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effort to revive peace talks with the taliban are hard by at the forfront of their minds. >> don't know anything about it. >> these discussions are no use. >> the mood here reflects how many feel about the prospects of peace talks with the taliban. the afghan government has been pushing for peace talks for years out success. that is why many afghans are no longer paying attention, and chose that are are no longer optimistic. >> we have not seen results for 14 years. it will not be different this time. the despair reflects promises by the afghan government and the international community and a deteriorating security situation. a surge in taliban attacks made 2015 the worst year on record for civilians and security forces. government statistics show an
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average of 15 soldiers or police officers were killed every day. a report submitted to the u.s. congress says the taliban control more territory than at any time since international forces invaded in 2001. to make matters worse, there's concern about the emergence of i.s.i.l. in afghanistan. despite the doom and gloom, afghan lawmakers are hopeful. >> i have to be cautiously optimistic. the taliban know they can't fight forever, and a political solution is the only path to peace. >> if you want to come one day and join the peace process and be part of the political life in afghanistan, you have to reconcile. >> for now, reconciliation and peace are distant prospects, and many afghans are no longer following news 18 civilians have been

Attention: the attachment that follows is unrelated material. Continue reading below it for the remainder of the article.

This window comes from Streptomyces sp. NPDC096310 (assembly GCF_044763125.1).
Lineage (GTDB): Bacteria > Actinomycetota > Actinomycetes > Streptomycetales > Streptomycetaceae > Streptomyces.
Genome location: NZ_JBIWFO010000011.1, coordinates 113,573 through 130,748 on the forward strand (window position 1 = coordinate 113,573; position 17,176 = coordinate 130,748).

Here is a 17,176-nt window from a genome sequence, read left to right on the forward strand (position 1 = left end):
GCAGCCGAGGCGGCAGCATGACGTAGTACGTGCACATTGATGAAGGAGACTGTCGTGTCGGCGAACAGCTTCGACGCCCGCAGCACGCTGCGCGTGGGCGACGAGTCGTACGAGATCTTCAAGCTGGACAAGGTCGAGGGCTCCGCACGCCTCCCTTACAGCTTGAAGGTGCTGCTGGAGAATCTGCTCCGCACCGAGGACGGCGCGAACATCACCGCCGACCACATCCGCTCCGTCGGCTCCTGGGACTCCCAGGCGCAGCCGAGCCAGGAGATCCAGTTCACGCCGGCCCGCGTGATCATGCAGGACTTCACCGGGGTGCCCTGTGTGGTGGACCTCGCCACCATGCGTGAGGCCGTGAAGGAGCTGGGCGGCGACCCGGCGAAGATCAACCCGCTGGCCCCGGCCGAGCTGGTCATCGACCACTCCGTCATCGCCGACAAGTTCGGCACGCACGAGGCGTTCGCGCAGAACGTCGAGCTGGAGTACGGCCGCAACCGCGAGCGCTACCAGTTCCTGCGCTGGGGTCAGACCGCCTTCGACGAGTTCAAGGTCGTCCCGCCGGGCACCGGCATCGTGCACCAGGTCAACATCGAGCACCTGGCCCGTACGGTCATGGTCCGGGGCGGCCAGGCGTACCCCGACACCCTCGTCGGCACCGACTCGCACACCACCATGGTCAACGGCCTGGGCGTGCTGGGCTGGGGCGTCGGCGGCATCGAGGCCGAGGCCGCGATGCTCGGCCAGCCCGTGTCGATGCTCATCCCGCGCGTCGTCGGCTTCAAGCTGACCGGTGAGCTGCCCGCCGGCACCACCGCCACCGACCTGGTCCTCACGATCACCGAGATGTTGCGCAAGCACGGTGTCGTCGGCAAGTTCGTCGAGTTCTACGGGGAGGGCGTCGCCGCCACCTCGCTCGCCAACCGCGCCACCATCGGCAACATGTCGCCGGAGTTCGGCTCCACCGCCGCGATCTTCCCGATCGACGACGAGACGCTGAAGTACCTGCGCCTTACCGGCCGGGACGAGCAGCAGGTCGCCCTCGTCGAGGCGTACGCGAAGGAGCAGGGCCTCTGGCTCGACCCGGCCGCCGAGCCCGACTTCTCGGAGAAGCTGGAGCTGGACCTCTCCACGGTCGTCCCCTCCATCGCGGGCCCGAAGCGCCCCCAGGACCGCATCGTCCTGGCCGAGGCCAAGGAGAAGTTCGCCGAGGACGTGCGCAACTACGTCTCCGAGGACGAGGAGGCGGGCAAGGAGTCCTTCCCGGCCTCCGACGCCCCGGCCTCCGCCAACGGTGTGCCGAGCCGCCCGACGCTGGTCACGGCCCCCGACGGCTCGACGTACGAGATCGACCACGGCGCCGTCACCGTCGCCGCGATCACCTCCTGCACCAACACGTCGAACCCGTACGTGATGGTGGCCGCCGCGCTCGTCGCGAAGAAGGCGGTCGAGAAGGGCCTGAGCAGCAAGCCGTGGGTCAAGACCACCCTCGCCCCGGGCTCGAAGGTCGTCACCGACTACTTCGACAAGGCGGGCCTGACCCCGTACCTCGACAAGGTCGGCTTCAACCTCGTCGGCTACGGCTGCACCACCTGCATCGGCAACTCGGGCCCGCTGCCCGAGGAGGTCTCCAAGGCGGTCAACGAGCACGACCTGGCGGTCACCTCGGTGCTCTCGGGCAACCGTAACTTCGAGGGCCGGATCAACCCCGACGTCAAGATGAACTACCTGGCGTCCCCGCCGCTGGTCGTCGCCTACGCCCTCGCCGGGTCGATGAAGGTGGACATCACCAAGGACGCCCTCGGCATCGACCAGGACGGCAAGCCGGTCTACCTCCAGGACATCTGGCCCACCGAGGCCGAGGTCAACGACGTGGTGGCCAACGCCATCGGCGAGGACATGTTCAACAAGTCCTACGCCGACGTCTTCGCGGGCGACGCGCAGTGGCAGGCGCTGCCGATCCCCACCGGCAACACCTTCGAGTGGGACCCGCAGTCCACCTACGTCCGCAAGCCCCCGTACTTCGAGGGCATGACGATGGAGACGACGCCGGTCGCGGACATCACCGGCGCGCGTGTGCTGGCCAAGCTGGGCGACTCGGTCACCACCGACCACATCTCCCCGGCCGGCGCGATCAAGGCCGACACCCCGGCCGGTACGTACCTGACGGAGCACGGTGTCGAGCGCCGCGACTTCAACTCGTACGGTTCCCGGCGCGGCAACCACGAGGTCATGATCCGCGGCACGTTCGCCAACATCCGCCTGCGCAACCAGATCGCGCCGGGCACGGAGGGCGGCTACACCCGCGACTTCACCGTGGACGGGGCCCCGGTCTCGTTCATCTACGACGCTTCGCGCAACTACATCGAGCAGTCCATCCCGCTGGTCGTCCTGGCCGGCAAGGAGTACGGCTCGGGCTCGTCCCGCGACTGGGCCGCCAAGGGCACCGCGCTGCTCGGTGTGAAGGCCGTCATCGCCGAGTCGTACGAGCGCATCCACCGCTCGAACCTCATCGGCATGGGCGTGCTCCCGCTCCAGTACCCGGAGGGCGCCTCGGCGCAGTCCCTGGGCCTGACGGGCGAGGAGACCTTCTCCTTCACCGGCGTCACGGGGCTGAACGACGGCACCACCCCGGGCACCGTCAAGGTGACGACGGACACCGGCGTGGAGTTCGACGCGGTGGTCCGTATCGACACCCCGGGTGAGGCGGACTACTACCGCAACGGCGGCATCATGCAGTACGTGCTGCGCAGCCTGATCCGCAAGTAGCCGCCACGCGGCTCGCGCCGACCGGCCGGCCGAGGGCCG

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killed in an air raid east of the iraqi city of ramadi, the army has been trying to clear out remaining i.s.i.l. fighters. ramadi was captured in 2015. government forces have retaken much of the city three people have been killed in an explosion in mogadishu. an airport security official, the target, survived, but three others were killed when a bomb exploded outside a shop. it was a bomb that blew a whole, in a plane that had to make an emergency landing. one died. two injured. the minister says the bomb was meant to kill everyone on board. the incident on the air bus plane happened on tuesday. >> the main indian nepal border crossing is open to traffic for the first time in five months. protesters from the minority
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blockadeded the crossing, demanding more right in the constitution. >> the closure led to food and fuel shortage. our correspondent has more. >> reporter: i'm standing on the friendship bridge i stand on the friendship bridge between nepal and india. there was a lot of activity going around here. until yesterday, friday morning. protesters demanding that the reputation and constitution occupied the bridge to 137 days ago, blockading all imports coming from india, and nepalese relying on imports from india. people from nepal blamed india for the blockade. it's their own doing. the answer lies in between. now to friday. those from both sides of the border came over here, and chased the protesters away. that's according to the police. this trading port is important. the loss of revenue from this
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point is 450 million u.s. two thirds of nepal imports came from the border. and the strikes - the blockades from all across nepal. the loss of revenue according to the chamber of commerce is more than 3 billion. according to the central bank, more than 400,000 people lost their jobs. now, the significance of this opening of the border has been analysed by different people in different ways, some analysts say the relationship has become better after nepal amended its constitution, others are saying that this is a goodwill gesture as the prime minister is supposed to visit the prime minister in india in the next few weeks, and some are saying that india felt the pressure from traders as their business also was affected badly. but for the protesters, what